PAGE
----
Story: Domestic violence

Mary Muller

Mary Muller

Mary Muller, now regarded as New Zealand's pioneer suffragist, arrived in the colony in 1850 with her two children, leaving a violent husband behind in England. The drastic step of fleeing far away was one of the few options available to 19th-century victims of domestic violence. Muller's personal experience led her to advocate votes for women, and to push for legal change to enable married women to retain control of their property. Before she died in 1901, she saw both goals achieved.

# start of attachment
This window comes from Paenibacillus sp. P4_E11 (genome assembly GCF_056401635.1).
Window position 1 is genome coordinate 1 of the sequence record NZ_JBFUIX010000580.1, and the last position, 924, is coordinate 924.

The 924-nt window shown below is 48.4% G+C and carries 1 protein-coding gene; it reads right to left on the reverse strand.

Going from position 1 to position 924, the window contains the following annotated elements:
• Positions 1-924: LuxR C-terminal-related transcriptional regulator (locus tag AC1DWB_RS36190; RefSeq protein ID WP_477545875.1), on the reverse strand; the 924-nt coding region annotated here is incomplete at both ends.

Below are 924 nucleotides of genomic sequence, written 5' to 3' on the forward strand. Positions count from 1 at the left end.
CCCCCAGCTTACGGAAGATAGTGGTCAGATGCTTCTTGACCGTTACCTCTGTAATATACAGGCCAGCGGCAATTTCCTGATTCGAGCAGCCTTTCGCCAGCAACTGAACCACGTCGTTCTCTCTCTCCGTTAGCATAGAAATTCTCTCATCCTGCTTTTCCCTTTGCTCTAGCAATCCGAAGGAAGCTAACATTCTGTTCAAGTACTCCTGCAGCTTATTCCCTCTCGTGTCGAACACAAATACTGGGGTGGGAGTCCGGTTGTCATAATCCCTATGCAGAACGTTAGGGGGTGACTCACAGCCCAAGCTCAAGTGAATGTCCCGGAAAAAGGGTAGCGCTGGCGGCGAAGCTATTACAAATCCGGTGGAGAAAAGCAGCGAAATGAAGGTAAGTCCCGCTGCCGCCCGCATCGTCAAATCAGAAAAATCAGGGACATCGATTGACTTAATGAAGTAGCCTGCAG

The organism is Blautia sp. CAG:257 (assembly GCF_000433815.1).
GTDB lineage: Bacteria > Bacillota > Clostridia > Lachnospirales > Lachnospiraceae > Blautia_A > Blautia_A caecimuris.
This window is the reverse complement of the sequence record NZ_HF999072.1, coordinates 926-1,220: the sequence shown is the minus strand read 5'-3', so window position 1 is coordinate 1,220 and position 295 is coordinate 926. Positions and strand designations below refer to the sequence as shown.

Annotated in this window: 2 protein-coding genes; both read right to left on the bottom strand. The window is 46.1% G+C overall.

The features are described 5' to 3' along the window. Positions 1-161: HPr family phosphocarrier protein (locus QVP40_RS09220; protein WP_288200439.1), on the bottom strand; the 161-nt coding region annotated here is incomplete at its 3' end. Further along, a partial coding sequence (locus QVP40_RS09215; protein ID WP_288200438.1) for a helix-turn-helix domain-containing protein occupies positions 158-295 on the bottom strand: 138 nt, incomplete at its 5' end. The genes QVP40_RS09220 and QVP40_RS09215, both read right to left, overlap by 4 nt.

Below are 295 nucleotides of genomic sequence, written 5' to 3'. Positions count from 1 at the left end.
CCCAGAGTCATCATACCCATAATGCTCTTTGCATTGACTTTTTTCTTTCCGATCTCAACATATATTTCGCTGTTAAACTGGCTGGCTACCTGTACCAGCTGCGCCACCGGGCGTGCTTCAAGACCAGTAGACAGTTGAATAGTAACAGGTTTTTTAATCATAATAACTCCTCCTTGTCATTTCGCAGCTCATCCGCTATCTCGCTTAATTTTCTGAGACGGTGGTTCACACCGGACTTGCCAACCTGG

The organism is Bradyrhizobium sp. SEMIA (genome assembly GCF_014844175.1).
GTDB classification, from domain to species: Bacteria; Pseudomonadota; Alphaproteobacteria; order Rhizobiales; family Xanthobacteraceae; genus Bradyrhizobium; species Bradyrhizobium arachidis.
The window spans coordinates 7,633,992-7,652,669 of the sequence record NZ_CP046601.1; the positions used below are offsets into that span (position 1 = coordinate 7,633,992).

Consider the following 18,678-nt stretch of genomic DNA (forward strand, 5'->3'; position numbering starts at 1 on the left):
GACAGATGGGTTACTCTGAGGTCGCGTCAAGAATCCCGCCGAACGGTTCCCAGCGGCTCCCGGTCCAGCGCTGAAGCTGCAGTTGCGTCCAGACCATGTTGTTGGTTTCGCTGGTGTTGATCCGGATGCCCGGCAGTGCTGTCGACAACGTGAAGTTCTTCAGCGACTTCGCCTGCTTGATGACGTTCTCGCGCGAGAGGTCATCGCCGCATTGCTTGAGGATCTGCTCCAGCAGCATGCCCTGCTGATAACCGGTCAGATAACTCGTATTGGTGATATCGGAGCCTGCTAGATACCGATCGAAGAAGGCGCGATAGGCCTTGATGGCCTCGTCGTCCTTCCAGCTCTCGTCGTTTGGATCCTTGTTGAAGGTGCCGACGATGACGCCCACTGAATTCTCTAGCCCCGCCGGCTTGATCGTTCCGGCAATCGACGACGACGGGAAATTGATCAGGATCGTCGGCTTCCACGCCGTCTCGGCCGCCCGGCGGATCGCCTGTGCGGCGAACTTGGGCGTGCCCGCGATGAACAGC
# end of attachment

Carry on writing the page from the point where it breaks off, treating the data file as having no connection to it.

Using this item

Marlborough Historical Society, Marlborough Museum & Archives
Reference: 0000.900.0912

This item has been provided for private study purposes (such as school projects, family and local history research) and any published reproduction (print or electronic) may infringe copyright law. It is the responsibility of the user of any material to obtain clearance from the copyright holder.

All images & media in this story

How to cite this page:

Nancy Swarbrick, 'Domestic violence - Domestic violence in the 19th century', Te Ara - the Encyclopedia of New Zealand, (accessed 20 May 2024)

Story by Nancy Swarbrick, published 5 May 2011, reviewed & revised 19 Jul 2018